Here are names given to some common phobias: #13 = trikadekaphobia; animals = zoophobia; clowns = coulrophobia; confined spaces = claustrophobia; open or crowded spaces = agoraphobia [common with Panic Disorder]; crawling insects & snakes = herpetophobia; doctors/medical treatment = iatrophobia; foreigners – xenophobia; loud noises = ligvrophobia; needles = aichmophobia; night/dark = nyctopohobia; marriage = gamophobia; speaking/public speaking = glossophobia; spiders = arachnophobia; stage fright = topophobia. For a very long list of many different kinds of phobias, see http://phobialist.com .
Phobias are categorised as Anxiety Disorders. They affect more than ten million adults in North America alone, and are twice as common in women as in men. Some phobias are related to specific cultures or religions, some are common to families or small communities, others to events or eras, whereas many are specific to an individual. Examples of group phobias are the fear of witches or witchcraft at various times in various countries, the Tokoloshe in some South African cultures [a small man who will steal children or eat your feet or rape women, etc, if you do not put your bedposts on piles of bricks so that he can’t reach you], demons, black or the dark, water, the numbers thirteen or four or “666”, and now also “9/11”, solar or lunar eclipses, owls/crows, etc.
Causes of Phobias
Have you ever experienced that terrible feeling when you are so afraid of something that is not dangerous enough to warrant extreme panic, that you’ll do anything to avoid it? Afraid you would faint if someone just mentioned or showed you a picture of that feared object or event? So scared you would grab hold of a stranger, or lose bladder control, or vomit if you encountered it, that you start staying away from any place or situation you may think of it, to your own detriment? So embarrassed at what you knew was an irrational fear but beyond your control, that you withdraw from social situations and even from close friends?
Phobias can start at any time in someone’s life, and also occur in group settings. Sometimes the phobia is caused by a scary experience, such as being bitten by a dog, but often the phobia occurs because of indirect influences: A child may learn phobic behaviours or beliefs from adults or older children. Adults may similarly learn phobic responses from others. Phobias may be due to associated learning, such as hearing a scary or loud noise while encountering, for instance, an insect, or being on a high place. Sometimes it’s symbolic. Sometimes it’s the result of unpleasant emotions aroused by a story in a book, or told by someone else, or a movie, or actual historical events.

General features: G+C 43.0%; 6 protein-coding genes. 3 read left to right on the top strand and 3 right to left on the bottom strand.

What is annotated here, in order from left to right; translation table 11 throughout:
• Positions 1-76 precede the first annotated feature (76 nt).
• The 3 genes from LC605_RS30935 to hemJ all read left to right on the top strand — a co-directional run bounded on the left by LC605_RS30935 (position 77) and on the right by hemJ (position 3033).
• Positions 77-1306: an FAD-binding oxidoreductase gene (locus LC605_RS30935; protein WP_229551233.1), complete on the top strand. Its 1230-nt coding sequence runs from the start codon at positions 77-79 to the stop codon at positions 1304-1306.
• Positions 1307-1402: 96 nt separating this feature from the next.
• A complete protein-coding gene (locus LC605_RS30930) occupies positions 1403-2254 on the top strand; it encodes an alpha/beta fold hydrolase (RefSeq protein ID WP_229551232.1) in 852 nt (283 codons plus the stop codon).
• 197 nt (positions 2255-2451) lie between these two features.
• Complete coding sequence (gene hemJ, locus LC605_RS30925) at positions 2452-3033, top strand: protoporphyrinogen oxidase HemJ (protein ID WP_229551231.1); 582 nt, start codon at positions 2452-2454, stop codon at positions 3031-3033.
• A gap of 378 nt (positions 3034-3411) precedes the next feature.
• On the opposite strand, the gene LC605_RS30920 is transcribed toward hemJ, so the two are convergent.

Most phobias are thus related to actual or imagined traumatic events, which is why De-briefing [or Desensitization] is an essential element in effective modern treatment protocols. As in PTSD [Posttraumatic Stress Disorder] or Acute Stress Disorder, symptoms include avoidance, sensory flashbacks, hyperreactivity [i.e. the reaction is extreme for a relatively non-dangerous trigger], hypersensitivity [jumping and screaming when a leaf falls on you under a tree because you fear it’s a snake, etc], hypervigilance [constantly being on the look-out for the possible stimulus object or event], anticipatory anxiety [of encountering the stimulus], and severe, undue emotional distress.
Phobias and the Brain
As indicated before, phobias constitute an irrational and strong fear/terror response to a relatively safe trigger. It is considered rational to be afraid when encountering a dangerous snake in the wild, but not to faint or panic when you see a plastic one in a shop, a picture of a snake, or a real snake in a sealed container.
Our four basic emotions [from which other emotions are derived] are formed in a primitive part of the brain, common to reptiles and even lower forms of life on the evolutionary development scale, like molluscs. These emotions help to keep us safe, through flight, fight or freeze responses, from real physical threat, to find food in order to live, and to procreate in order for the species to survive. 50% of these basic emotions create fear-based responses: the Panic system and the Fear system. [The other two are the Aggression-Rage and Seeking-Lust systems.]